By Sean Dunn and Lital El Koubi
In an objection speech to a recommendation amendment to “liberalize” competition law, the Minister of Malta stated that the addition of an opt-out clause could be a simple concession made for those states apprehensive of the proposal.
Responding to the minister’s statement, European Commission President José Manuel Barroso, said “to add an opt-out clause would be stupid because if it is passes, it will go to the Heads of Government where it will be stricken. The head of government of Malta has been spoken to and he is in support of the recommendation.”
In a short interview during lunch, the Minister of Malta spoke of the proposal that dominated the morning’s debate, stating that he supported more unified competition law to close loopholes, preventing larger states from outcompeting smaller ones and allowing smaller states to more easily conduct digital commerce at the European level. He was dubious, however, of the recommendation as penned stating that the term “standardization” was “almost purposefully ambiguous.”
Upon recommencement, a quickly approved French amendment proposal changed “standardization” to “liberalization”. With this change, all ministers voted to approve, with the exception of Malta, leading to the display of bullying tactics.
Responding to President Barroso’s statements, the Minister of Malta expressed his personal indignation and stated that he had not been informed by his head of government of the alleged change in support, prompting the committee to take a short recess to provide the Maltese minister a special opportunity to speak with his head of government.
Upon his return, the Minister of Malta maintained that his head of government was opposed but that he would abstain prompting the committee to approve the recommendation.
Two distinctly divided camps had developed in the morning, primarily between smaller states and larger states. Among the small states, Croatia, Cyprus and Slovenia argued that as their digital sectors are not highly developed, the “standardization” of competition laws would reduce barriers for entry into those sectors and corporations from larger states could gain a dominant position in them before local digital economies can develop.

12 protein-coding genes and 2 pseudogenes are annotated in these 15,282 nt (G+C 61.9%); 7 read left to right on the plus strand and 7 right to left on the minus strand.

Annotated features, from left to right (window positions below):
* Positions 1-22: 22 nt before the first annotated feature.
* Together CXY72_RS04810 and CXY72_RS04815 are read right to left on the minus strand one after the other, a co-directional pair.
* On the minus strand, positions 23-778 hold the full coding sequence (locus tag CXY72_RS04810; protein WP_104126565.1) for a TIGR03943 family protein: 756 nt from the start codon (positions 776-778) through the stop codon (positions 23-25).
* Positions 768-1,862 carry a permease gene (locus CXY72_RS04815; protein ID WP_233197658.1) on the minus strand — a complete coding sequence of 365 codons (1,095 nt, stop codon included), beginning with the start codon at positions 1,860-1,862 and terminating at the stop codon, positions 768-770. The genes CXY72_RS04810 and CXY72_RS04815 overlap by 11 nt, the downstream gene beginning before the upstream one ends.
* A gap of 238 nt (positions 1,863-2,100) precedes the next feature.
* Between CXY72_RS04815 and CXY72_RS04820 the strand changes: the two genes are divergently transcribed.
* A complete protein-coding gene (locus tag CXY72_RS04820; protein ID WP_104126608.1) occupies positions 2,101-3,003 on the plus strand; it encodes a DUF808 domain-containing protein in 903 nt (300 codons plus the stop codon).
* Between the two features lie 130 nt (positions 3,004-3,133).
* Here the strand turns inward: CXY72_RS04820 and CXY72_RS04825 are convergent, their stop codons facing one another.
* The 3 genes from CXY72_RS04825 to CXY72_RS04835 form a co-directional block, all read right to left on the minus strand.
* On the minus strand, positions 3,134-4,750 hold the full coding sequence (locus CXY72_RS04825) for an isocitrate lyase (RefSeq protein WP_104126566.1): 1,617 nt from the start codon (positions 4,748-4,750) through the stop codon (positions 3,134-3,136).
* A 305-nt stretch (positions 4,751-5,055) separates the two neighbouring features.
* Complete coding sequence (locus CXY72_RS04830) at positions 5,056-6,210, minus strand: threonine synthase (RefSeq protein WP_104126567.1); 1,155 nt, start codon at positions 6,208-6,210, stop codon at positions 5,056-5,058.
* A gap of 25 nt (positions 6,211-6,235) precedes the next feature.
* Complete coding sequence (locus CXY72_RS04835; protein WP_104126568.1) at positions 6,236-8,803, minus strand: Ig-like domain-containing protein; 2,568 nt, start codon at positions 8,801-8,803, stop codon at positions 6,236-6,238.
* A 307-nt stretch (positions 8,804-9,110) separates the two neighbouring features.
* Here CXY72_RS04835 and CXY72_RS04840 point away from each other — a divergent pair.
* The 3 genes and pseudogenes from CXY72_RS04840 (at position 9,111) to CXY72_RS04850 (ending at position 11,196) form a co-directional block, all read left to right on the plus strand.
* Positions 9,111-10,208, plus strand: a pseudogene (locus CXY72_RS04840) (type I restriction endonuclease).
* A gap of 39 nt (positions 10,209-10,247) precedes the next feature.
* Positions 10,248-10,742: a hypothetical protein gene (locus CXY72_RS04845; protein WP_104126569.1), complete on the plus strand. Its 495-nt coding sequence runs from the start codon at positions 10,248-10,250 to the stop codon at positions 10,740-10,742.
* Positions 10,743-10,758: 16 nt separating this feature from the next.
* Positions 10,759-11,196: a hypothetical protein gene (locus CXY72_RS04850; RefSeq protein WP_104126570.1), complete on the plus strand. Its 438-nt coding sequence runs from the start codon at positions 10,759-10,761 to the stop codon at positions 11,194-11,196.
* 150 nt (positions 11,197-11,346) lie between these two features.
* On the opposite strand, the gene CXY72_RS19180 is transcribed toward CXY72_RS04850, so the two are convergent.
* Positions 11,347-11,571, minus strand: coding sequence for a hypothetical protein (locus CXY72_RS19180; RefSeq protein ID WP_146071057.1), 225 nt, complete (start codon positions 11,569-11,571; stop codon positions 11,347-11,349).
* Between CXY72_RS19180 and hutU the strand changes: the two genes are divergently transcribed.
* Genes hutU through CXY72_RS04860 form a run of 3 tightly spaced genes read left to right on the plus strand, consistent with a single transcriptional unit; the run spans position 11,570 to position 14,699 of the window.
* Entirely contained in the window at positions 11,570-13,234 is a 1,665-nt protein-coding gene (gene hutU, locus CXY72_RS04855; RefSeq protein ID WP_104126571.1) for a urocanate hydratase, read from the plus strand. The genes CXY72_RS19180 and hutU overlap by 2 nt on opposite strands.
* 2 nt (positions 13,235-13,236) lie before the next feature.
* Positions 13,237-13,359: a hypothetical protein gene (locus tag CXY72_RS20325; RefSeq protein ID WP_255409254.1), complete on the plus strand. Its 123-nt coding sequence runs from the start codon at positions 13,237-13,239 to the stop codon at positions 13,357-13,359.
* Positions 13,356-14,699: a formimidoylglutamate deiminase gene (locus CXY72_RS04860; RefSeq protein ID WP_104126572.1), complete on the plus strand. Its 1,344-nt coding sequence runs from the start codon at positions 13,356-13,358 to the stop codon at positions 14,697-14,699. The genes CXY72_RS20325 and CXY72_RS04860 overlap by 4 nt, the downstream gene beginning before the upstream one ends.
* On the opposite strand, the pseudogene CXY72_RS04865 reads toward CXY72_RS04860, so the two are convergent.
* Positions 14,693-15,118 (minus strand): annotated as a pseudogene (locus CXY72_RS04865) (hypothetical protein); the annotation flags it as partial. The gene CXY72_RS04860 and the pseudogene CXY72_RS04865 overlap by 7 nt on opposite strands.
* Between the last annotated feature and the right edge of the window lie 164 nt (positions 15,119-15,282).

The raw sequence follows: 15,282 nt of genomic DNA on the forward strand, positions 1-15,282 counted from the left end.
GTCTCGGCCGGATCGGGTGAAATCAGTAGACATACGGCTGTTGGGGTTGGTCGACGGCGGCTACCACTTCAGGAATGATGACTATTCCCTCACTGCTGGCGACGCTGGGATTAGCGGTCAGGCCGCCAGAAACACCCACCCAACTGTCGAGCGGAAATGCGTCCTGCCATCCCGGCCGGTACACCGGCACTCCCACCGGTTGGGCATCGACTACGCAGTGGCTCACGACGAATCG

“Small member states would be at a true disadvantage if standardization of competition laws would come into effect,” Croatia’s finance minister said. “You cannot standardize competition laws inside those smaller member states whose market is completely different than that of larger member states.”
Among larger member states, there were those smaller member states, such as Romania and Bulgaria, which argued that by creating a less complicated regulatory environment, the benefit to the entire union, including small states, would be great, drawing investment and free enterprise in the digital economy.
Over the course of the morning, debate became increasingly adversarial. In response to the Cypriot minister’s declaration that she remained to be convinced of the benefit to her constituents, the Minister of Denmark asserted that Cyprus was not an important economy in the EU, going further to say “if you don’t have much, you can’t lose much.”
This transpired after two failed attempts by Croatia to strike the recommendation from the record and suggestion by Germany for the many opposing states to abstain in order to allow the legislation to pass. Despite the gridlock that characterized most of the day, the recommendation was eventually passed, with the abstention of Malta.
When asked for comment on the events of the day’s session, the minister of Malta expressed disappointment.
It has been an interesting two-day summit at the European Parliament for the Economics and Finance ministers. With four proposal recommendations passed, ministers displayed grounded will and dedication in the mission of stabilizing the economy.
The summit’s final recommendations were passed to the Heads of Government, and although it was rumored that UK Prime Minister David Cameron would not approve one of the recommendations, this was not the case and all of the recommendations were approved.
Speaking about the summit’s accomplishments, the secretariat said “we had several fears in regards to visible and rumored opposition to certain points. Yet we were able to pass through that and come together in the spirit of the EU to find solutions that benefitted the union as a whole, rather than focusing on national self interests.”